5 Use Cases for Machine Learning(ML) Predictive Models in Finance
Finance industry processes are becoming more foolproof and efficient due to automation. There is plenty of evidence to showcase the growing impact of Machine Learning (ML) and its wide acceptance across various use cases in capital markets.
There has been no time like now for the adoption of ML predictive analytics models by financial institutions. The increasing complexity of the finance world is driven by rising consumer expectations, the increasing sophistication of fraudsters, and data explosion.
Predictive analytics models are helping make credit scoring, fraud detection, claims processing, and customer services more seamless. Financial institutions are seeking more help from data scientists in building and curating ML models for predictive analytics to stay afloat amidst the changing market dynamics.
What is Predictive Analytics?
Predictive analytics uses statistical data modeling techniques to analyze historical data and make business decisions based on identified trends. Previously, machine learning and predictive analytics had never converged, and the latter existed much before the former.
It was the Mathematician Alan Turing who first harnessed predictive analytics to decode encrypted German messages during World War II with the Enigma Machine. Present-day advanced predictive analytics makes use of predictive models which are typically made up of machine learning algorithms. Over time, these models can be trained to respond to new and varied datasets as new business requirements strike in.
Use Cases of Predictive Analytics in Finance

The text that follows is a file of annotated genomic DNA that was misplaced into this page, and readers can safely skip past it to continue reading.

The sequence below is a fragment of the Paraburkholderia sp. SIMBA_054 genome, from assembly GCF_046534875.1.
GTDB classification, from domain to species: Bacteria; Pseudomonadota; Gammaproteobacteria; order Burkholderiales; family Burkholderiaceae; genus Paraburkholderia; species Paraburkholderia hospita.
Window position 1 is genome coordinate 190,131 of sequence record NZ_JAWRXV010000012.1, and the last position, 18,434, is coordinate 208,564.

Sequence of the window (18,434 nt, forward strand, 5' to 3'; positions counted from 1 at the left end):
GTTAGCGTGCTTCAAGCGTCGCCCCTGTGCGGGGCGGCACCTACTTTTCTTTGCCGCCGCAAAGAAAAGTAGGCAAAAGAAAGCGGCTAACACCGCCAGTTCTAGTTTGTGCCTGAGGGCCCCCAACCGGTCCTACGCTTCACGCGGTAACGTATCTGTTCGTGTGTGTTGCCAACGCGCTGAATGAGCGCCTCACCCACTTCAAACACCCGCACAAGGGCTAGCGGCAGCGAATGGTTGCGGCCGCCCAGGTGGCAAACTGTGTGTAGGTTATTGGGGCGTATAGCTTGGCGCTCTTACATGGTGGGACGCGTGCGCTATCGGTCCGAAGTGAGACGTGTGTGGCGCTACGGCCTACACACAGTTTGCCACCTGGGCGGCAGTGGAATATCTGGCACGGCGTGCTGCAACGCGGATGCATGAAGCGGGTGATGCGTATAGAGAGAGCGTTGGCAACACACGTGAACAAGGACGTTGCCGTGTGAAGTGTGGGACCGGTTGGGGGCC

Predictive analytics can aid in a variety of finance processes and offer insightful data interpretations with the application of predictive models. Here are four use cases that implement predictive analytics:
1) Fraud detection in online transactions
Predictive analytics-based software analyzes banking transaction data with pre-trained algorithms. Based on this data it scores a transaction for the risk factors. Data experts or scientists at the bank would label a large volume of transactions as either fraudulent or legitimate and then run them through an ML model. The model is then able to pinpoint future fraudulent transactions.
For instance, a fraudster makes a transaction for a product that the account holder is unlikely to purchase. The illegal transactor also happens to be in a geographical location different from the account holder at the time of purchase. The machine learning model recognizes these inconsistencies and flags the transaction as suspicious.
The client bank may then decide on the right legal recourse, which may include temporary suspension of the account. Multiple channels involved in payment processing can be monitored with such fraud detection software.
2) Enriched credit card scoring
Credit card scoring is a procedure performed by lenders to ascertain an individual’s creditworthiness. Legacy credit card scoring applications continue to be used in Asia Pacific internet financial institutions. These applications suffer from limitations such as strict data assumption and incapacity to process complex data.
Several AI research papers propose an advanced alternative. This involves a predictive credit evaluation model based on an extreme gradient boosting tree (XGBoost) ML algorithm. This ML model predicts credit risk by mining internet data around a credit cardholder. It, then, repeatedly calculates income status, credit history, payment level, and other indicators to arrive at a credit rating. This helps lenders evaluate credit risk more accurately.